The Government’s focus on competition law reform continues. Last week, the Ministry of Business, Innovation & Employment (MBIE) released a Discussion Paper, Review of Section 36 of the Commerce Act and Other Matters which proposes that New Zealand should follow Australia and adopt an “effects” based test for our unilateral conduct prohibition.
If you think you’ve read this before, you’re almost right. In November 2015, MBIE released an Issues Paper, which considered options to deal with what it viewed as the unsatisfactory operation of s36. MBIE’s view was that the complex counterfactual test element of s36 – which asks, is this how a company would behave in a competitive market? – makes it very difficult for the Commerce Commission to deal with anti-competitive conduct by powerful businesses.
Since then, Australia has forged ahead, in 2017 adopting an effects based test for misuse of market power.
What is the issue?
Given the small and remote nature of the New Zealand economy, our major markets are inevitably dominated by a few market participants. Proponents for change argue that s36 in its current form is unsatisfactory because the focus on purpose, and application of the complex counterfactual test allows the behaviour of large, powerful firms to proceed unchecked. On the flip side, big business would argue that change creates uncertainty and could deter innovation and other competitive activities.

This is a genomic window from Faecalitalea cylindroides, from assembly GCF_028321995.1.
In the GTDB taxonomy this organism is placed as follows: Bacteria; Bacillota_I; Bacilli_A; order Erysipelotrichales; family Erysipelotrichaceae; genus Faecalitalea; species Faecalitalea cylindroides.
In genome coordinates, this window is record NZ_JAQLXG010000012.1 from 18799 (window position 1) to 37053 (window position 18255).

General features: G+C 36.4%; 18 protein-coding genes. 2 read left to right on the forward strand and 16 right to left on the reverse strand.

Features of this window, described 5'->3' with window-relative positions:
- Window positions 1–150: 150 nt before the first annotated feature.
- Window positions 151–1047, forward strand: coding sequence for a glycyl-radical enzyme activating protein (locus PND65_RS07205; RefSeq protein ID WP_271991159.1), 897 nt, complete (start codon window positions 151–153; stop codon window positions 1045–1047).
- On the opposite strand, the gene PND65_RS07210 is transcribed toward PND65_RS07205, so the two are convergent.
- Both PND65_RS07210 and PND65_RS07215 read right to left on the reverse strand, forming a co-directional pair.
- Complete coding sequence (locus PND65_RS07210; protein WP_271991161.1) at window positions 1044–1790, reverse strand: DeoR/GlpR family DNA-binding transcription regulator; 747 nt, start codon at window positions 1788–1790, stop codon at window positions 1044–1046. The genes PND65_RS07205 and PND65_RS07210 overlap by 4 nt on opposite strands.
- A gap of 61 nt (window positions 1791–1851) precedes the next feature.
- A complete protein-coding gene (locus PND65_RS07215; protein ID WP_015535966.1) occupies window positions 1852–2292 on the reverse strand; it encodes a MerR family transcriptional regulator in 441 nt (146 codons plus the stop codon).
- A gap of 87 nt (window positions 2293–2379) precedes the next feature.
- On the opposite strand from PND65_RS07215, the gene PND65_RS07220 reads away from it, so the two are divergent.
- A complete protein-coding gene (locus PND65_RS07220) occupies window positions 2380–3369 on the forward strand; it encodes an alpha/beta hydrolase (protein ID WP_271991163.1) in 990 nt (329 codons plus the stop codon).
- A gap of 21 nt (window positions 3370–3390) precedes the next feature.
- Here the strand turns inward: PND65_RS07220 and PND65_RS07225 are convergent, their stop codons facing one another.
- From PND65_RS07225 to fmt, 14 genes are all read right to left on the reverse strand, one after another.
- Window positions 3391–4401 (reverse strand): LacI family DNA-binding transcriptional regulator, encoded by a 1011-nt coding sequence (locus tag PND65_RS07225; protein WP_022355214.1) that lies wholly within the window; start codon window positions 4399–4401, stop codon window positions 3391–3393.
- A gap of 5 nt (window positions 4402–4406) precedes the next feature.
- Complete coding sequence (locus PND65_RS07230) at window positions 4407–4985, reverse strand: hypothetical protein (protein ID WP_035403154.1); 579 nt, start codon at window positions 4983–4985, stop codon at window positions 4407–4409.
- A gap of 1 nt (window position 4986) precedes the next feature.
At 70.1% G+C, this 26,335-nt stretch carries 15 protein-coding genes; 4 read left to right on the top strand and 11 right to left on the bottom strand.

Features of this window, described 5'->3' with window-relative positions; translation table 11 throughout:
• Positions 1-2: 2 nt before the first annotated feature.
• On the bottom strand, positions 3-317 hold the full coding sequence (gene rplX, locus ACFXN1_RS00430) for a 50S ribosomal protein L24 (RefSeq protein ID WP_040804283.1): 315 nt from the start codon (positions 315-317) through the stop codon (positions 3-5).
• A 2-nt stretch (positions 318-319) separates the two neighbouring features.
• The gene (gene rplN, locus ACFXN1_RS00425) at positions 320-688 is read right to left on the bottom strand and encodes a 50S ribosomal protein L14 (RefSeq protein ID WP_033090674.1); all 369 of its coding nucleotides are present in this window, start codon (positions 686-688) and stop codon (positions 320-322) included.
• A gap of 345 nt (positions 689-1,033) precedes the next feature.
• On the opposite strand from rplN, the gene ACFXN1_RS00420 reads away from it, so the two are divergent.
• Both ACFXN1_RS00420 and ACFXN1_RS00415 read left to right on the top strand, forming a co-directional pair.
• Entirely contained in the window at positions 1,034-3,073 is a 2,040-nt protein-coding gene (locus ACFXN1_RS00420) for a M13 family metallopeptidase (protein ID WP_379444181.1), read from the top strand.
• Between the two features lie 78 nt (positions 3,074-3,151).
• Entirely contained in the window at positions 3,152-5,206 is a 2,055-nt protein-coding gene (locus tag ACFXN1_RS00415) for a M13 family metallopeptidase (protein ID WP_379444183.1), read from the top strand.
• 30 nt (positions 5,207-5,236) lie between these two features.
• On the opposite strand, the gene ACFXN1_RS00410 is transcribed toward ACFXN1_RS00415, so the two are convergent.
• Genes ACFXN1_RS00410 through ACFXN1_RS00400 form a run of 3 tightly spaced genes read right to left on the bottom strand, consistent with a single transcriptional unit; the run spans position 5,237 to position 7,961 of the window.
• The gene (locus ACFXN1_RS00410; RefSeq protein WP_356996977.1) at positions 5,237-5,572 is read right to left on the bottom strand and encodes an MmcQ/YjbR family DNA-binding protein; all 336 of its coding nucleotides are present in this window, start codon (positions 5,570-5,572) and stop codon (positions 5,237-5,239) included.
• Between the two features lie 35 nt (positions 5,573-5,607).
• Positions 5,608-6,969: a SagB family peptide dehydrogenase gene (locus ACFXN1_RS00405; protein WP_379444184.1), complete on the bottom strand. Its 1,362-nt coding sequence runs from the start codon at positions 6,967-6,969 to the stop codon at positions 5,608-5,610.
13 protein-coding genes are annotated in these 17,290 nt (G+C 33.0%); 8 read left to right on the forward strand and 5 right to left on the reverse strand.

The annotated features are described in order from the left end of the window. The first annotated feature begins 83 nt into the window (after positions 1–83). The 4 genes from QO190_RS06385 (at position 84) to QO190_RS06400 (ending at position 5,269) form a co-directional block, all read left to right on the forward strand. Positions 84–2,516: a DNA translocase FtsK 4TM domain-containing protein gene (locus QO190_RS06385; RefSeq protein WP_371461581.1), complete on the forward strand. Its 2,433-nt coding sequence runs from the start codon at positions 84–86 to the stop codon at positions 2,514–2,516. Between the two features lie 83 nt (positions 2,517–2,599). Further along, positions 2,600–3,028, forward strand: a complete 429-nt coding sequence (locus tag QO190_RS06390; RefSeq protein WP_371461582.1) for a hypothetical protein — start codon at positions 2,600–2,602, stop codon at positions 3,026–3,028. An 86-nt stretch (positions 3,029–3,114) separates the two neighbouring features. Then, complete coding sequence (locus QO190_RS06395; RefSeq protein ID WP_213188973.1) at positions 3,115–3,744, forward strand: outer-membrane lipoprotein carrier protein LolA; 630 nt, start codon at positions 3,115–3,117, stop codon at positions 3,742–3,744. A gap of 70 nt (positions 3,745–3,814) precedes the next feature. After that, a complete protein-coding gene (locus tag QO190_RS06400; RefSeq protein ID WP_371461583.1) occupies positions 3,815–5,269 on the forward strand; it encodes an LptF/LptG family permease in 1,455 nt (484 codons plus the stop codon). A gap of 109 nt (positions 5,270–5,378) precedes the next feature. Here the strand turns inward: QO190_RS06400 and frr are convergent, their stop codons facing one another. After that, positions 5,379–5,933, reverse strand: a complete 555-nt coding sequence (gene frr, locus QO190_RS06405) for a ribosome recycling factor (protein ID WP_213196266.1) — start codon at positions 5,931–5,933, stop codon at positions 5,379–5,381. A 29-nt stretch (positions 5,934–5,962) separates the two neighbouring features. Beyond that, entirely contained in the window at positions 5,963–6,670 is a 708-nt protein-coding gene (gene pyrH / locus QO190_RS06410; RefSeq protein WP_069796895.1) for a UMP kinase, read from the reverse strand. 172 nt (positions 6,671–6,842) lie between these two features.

The Discussion Paper concludes that our current law is not in the long term interests of consumers as competition is distorted by the behaviour of large incumbent businesses. In particular, there is whole raft of conduct that might be harmless absent market power but is harmful where a firm has market power (e.g. bundling or refusals to supply).
What is the current and proposed law?
Section 36 in its current form prohibits a company with a “substantial degree of power in a market” from “taking advantage” of that power for a prescribed anti-competitive purpose.
The proposal is to move to an effects based test:
A person that has a substantial degree of power in a market must not engage in conduct that has the purpose, or has or is likely to have the effect, of substantially lessening competition in a market.
Consistency with Australia and other English speaking jurisdictions is one factor motivating the desire for change; New Zealand is the only country with modern competition law that requires an anti-competitive purpose and does not consider the effects of the conduct.
Other changes on the table
The Commerce Act contains carve-outs for intellectual property rights (IPRs). Some of these are contained in s36. The Discussion Paper proposes to remove these carve-outs on the basis that they are either unnecessary (and can be assessed on a case-by-case basis) or may protect potentially anti-competitive use of IPRs.
The Discussion Paper also seeks views on whether s36A of the Act (misuse of trans-Tasman market power) should be retained.
Finally, the Discussion Paper proposes that the new cartel prohibitions should apply to covenants to close an unintentional loophole.
Submissions are due by 1 April 2019.
Please contact a member of our competition team if you would like assistance with your submission or to discuss the proposed changes.
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